Joel Wootten, whose essay on Chartism in Gateshead won this year’s Sid Chaplin Prize was presented with the trophy by Grahame Chaplin, Sid’s grandson at this year’s NELH Annual General Meeting.
Joel has summarised his essay for us:
There are a number of important works on Chartism in the North East. However, these studies have focused almost exclusively on Newcastle and as a result, the significance of the movement in Gateshead is downplayed. Those works that do mention Gateshead only refer to it in passing as a useful anecdote of ‘physical force’ Chartism. My dissertation seeks to redress this significant gap in North-East labour studies.
By drawing on an array of primary material, I uncovered a strong and sophisticated movement in Gateshead. Far from being ancillary to Newcastle’s movement, we find a body of fiercely independent Chartists who are active from the movement’s inception.
Despite previous assumptions that Gateshead Chartism was inherently weak, what we find on closer inspection is that the strength of the town’s movement matched and occasionally surpassed that of its neighbours. This is evident when we look at Gateshead’s activity during the movement’s ‘doldrum years’.
Finally, my dissertation was not confined to the Chartist period. By looking beyond the active years of the movement, we uncover the enduring legacy of Gateshead Chartism. We find many of Gateshead’s Chartists heavily involved in later radical movements such as Joseph Cowen’s Northern Reform Union. The prominent role played by the towns Chartists in these movements illustrates that support for the principles of Chartism endured long after formal organisation faded away.
This is the first study that has taken Gateshead Chartism seriously. In doing so, it has not only provided a more complete picture of Tyneside Chartism but has also afforded Gateshead’s Chartists their rightful place within the history of the movement.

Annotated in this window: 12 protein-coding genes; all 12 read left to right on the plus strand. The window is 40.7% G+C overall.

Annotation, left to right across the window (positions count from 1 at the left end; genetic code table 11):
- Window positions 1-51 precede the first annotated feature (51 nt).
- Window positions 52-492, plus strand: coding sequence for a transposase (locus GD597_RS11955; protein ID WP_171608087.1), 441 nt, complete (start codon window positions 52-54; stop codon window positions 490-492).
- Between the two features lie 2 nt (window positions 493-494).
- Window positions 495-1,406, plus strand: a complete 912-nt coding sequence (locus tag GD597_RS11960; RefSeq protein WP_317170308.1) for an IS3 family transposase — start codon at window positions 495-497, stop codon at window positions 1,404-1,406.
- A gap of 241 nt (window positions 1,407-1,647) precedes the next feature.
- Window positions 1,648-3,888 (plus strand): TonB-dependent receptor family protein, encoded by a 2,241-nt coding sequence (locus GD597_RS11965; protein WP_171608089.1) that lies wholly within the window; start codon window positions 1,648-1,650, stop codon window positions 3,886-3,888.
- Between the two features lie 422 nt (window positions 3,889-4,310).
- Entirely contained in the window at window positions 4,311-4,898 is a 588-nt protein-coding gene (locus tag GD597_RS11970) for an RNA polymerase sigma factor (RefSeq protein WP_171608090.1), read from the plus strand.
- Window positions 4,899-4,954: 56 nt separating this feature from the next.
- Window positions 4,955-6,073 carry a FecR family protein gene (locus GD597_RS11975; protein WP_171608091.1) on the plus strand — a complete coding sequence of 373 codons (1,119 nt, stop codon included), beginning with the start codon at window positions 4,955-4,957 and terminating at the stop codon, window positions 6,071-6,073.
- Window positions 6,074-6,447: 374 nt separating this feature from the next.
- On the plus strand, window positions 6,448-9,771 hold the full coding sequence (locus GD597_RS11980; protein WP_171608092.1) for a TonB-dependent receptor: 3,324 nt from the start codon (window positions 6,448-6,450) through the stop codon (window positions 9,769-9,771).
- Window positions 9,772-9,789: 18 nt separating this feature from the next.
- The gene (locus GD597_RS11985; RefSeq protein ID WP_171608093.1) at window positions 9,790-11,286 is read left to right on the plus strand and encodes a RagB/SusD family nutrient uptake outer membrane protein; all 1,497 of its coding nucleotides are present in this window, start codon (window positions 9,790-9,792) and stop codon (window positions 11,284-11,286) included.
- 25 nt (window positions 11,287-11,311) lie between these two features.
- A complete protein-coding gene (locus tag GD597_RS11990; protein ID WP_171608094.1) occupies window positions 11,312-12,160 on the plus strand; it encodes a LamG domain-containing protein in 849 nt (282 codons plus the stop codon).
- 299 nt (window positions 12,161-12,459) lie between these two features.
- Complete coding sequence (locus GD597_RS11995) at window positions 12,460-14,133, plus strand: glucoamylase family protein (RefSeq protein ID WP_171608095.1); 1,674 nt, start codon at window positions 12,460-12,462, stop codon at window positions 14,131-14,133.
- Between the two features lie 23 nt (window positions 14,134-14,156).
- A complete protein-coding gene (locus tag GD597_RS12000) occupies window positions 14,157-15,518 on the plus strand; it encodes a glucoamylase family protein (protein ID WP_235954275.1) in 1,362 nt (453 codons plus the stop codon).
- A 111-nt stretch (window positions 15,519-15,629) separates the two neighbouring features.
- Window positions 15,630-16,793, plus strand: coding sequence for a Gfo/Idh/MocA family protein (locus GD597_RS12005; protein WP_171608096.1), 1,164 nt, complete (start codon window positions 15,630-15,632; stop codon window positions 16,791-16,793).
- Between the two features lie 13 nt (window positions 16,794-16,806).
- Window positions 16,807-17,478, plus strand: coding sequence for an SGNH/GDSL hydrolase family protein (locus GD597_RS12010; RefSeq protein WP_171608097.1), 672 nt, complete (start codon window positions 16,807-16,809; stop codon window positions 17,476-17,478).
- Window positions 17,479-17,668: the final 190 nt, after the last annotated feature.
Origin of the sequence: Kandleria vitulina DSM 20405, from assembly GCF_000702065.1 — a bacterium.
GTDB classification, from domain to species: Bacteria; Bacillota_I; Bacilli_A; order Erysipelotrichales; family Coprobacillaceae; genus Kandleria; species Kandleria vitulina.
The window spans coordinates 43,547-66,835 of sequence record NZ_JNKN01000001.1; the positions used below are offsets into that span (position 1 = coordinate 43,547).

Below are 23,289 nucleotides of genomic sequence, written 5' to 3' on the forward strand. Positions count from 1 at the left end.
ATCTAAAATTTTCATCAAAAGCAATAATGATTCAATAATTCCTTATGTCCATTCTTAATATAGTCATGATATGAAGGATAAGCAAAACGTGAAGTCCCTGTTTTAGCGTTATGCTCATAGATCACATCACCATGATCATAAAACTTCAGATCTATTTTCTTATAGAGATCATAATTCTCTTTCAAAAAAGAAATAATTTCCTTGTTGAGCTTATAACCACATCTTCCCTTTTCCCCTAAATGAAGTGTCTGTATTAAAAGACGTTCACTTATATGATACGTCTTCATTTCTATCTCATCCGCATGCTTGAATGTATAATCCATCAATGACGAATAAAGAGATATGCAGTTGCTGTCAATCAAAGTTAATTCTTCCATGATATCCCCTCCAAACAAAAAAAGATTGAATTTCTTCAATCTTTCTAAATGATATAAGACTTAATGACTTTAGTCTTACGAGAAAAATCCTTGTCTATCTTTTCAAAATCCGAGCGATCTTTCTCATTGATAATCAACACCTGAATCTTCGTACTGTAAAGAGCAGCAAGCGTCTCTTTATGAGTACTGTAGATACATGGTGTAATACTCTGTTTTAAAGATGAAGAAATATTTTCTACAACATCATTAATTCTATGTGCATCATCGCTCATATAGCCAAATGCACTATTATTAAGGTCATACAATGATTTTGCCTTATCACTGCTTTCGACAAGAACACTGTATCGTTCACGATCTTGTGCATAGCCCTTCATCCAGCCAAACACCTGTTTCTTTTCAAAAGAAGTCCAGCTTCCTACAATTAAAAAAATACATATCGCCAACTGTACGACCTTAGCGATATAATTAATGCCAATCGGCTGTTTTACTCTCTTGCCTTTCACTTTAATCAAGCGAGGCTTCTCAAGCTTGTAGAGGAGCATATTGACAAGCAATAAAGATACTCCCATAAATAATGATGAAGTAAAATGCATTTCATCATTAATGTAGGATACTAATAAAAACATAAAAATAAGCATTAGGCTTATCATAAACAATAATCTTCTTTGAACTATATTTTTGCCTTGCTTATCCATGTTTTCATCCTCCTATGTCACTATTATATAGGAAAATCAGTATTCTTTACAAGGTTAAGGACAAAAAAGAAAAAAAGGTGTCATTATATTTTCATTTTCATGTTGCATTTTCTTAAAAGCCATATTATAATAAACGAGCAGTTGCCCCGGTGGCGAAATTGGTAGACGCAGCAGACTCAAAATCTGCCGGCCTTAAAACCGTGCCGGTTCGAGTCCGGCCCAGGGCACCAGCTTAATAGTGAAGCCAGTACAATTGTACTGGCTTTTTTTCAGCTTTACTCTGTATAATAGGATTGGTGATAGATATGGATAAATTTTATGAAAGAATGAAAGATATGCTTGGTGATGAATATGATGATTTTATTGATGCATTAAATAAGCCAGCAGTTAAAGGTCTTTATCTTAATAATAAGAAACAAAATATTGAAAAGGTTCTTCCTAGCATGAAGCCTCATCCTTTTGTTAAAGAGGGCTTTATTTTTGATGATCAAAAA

And this is the speech that Grahame Chaplin made as he presented the trophy:
Thank you for asking me to be here tonight, to present this prize, in the name of my Late Grandfather, Sid Chaplin.
I remember well my Granny, Rene Chaplin, telling me of the pleasure she found in joining your meetings and making these presentations in years past. Indeed I remember the joy she found in recounting her own history for inclusion in one of your Journals. In more recent years my Uncle, Michael Chaplin has represented the Chaplin Family, and as I suppose as is apposite, in history, things have moved on a generation, at least for tonight.
Common in all of Sid’s writing was a passion for people and place, he often wrote of fellowship in struggle, and the places he had passion for were found equally North and South of this Black River, The Tyne, immediately below us, of which, incidentally, there is a superlative essay in the anthology: A Tree with Rosy Apples.
Joel’s winning essay, though academic in structure and language speaks of a passion for place, and seeks to recognise at best a forgotten or perhaps an airbrushed or unheard voice, of people from that place – for that reason alone it is worthy of prize in Sid’s name.
I have read Joel’s dissertation, and I found it illuminating and interesting in equal measure, and although to the best of my memory and knowledge Sid never explicitly wrote of the Chartist movement he did fervently believe in the rights of the worker to play a part in democracy, whether as an individual or in the camaraderie of a trades Union, as so told in his work “The Thin Seam” – which formed the backstory for Plater and Glasgow’s successful play “Close the Coalhouse Door”.
So again I draw an analogy to Joel’s essay and Sid’s work in that they both sought to chronicle the march to a fairer society, of groups of people who endured anguish, hurt and distress at their lack of right to have a say in the world in which they lived.
On that note I invite Joel to accept this trophy, and congratulate him on his efforts.